How costly can red-black trees be?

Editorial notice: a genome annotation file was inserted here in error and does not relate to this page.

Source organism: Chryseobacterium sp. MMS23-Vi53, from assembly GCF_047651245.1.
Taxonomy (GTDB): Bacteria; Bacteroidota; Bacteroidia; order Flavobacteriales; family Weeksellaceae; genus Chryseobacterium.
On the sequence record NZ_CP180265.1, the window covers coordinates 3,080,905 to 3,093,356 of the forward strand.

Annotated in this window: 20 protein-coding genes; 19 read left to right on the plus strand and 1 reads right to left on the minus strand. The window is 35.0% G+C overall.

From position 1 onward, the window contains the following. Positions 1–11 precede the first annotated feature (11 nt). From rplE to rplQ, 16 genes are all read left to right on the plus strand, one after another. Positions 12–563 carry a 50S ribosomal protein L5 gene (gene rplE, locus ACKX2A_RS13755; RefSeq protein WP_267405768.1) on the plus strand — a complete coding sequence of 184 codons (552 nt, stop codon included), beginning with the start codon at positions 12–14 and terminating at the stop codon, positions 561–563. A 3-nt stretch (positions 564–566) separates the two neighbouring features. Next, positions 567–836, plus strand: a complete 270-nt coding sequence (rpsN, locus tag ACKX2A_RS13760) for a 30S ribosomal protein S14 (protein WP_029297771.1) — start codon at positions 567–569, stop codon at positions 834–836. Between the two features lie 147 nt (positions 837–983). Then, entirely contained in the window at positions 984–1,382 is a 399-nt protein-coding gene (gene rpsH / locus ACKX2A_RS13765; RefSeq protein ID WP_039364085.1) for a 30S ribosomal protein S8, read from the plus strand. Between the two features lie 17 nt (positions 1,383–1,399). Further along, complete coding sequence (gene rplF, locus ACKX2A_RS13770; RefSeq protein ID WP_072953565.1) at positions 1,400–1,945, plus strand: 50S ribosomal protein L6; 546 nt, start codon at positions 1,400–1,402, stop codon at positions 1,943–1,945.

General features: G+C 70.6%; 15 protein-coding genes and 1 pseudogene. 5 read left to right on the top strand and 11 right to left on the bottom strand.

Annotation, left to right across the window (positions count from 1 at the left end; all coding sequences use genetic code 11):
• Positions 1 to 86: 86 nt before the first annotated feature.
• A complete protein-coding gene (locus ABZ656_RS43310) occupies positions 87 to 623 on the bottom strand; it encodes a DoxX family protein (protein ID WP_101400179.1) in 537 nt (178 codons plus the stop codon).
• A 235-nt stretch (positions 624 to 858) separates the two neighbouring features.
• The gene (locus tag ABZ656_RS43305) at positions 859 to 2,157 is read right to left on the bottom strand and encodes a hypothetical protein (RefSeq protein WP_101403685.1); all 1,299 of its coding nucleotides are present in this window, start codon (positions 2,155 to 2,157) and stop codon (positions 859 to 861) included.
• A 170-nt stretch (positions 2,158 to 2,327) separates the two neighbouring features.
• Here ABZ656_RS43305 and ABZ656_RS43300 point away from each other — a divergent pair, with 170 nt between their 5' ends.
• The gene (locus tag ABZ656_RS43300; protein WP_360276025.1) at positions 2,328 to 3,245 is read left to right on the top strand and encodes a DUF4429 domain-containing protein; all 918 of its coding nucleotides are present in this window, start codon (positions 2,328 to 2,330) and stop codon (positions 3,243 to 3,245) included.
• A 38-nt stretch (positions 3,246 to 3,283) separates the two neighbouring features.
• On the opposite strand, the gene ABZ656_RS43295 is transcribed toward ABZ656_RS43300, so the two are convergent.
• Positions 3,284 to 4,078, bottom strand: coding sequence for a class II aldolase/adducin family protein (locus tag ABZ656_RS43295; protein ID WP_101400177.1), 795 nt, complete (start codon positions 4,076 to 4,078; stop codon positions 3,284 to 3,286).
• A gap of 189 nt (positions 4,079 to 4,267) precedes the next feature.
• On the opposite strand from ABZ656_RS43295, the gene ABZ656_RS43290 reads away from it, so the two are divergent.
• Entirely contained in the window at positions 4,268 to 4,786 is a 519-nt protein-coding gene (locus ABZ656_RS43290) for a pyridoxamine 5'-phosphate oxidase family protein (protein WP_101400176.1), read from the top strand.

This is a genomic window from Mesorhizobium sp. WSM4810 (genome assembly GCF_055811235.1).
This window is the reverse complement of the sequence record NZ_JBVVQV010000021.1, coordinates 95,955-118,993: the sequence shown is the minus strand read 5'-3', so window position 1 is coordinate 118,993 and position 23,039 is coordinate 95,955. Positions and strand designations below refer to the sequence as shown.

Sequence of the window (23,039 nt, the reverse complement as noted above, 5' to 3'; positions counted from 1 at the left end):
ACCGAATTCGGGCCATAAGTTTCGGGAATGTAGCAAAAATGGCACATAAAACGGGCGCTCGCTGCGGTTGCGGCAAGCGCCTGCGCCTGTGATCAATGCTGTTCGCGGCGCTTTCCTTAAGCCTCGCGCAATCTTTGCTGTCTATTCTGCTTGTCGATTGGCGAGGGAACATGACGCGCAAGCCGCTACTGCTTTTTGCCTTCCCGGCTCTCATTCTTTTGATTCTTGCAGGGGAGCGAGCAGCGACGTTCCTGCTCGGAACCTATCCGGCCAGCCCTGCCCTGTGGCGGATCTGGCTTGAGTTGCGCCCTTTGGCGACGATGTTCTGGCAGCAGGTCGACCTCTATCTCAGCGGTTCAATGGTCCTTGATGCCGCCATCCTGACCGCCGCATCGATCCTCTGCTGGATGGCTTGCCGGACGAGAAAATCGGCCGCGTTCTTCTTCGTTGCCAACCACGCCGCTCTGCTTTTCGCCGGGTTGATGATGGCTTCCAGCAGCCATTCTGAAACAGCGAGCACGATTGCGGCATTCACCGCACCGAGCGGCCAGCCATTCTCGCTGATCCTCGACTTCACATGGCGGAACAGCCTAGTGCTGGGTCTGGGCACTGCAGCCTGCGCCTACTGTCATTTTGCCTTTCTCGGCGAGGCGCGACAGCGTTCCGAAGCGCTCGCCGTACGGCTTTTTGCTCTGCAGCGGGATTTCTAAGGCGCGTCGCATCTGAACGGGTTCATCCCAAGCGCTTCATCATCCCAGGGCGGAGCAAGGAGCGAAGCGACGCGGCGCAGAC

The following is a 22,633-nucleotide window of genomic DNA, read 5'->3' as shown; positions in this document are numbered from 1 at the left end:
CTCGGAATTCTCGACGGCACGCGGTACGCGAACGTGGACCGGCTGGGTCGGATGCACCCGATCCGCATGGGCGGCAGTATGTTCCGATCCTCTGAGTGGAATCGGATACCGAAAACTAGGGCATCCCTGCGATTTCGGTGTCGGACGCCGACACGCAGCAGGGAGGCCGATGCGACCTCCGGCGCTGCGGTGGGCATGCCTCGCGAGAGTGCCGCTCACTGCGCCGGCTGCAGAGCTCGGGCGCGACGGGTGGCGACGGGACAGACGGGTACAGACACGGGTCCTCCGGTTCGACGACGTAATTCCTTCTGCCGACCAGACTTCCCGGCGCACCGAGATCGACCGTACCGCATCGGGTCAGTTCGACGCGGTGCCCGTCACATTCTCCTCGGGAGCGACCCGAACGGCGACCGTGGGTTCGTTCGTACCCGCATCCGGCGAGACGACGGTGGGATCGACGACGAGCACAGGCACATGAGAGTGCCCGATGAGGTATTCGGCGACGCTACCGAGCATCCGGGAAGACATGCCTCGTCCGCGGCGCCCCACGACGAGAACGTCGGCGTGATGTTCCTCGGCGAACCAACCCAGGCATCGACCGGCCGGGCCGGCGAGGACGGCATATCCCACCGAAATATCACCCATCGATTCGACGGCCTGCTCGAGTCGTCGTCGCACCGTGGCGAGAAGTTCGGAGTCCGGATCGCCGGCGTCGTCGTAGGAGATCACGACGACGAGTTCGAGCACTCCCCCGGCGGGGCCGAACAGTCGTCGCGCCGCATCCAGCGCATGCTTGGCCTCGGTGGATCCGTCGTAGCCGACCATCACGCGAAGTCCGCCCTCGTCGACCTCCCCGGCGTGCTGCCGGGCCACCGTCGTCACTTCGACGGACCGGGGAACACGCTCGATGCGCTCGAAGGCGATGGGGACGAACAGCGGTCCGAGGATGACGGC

We show that the internal path length of a red-black tree of size N is bounded above by 2N(log N−log log N)+O(N) and that this is, asymptotically, tight. This result further affirms a conjecture that whenever trees of size N, in a class of height-balanced binary trees, have height bounded from above by αlog2N, then the internal path length is bounded from above by α(log2N−log2 log2N)+O(N). We also prove that the asymptotic bound is tight for red-black trees. For this purpose, we introduce a class of red-black trees, the C(k, h) trees, which achieve the bound when k=h−2logh+ε, where |ε|≤1/2. This result solves the open problem of how bad red-black trees can be. In order to establish this result, we also prove that any red-black tree of a given height can be produced from a “skinniest” red-black tree of the same height by a series of simple insertions.
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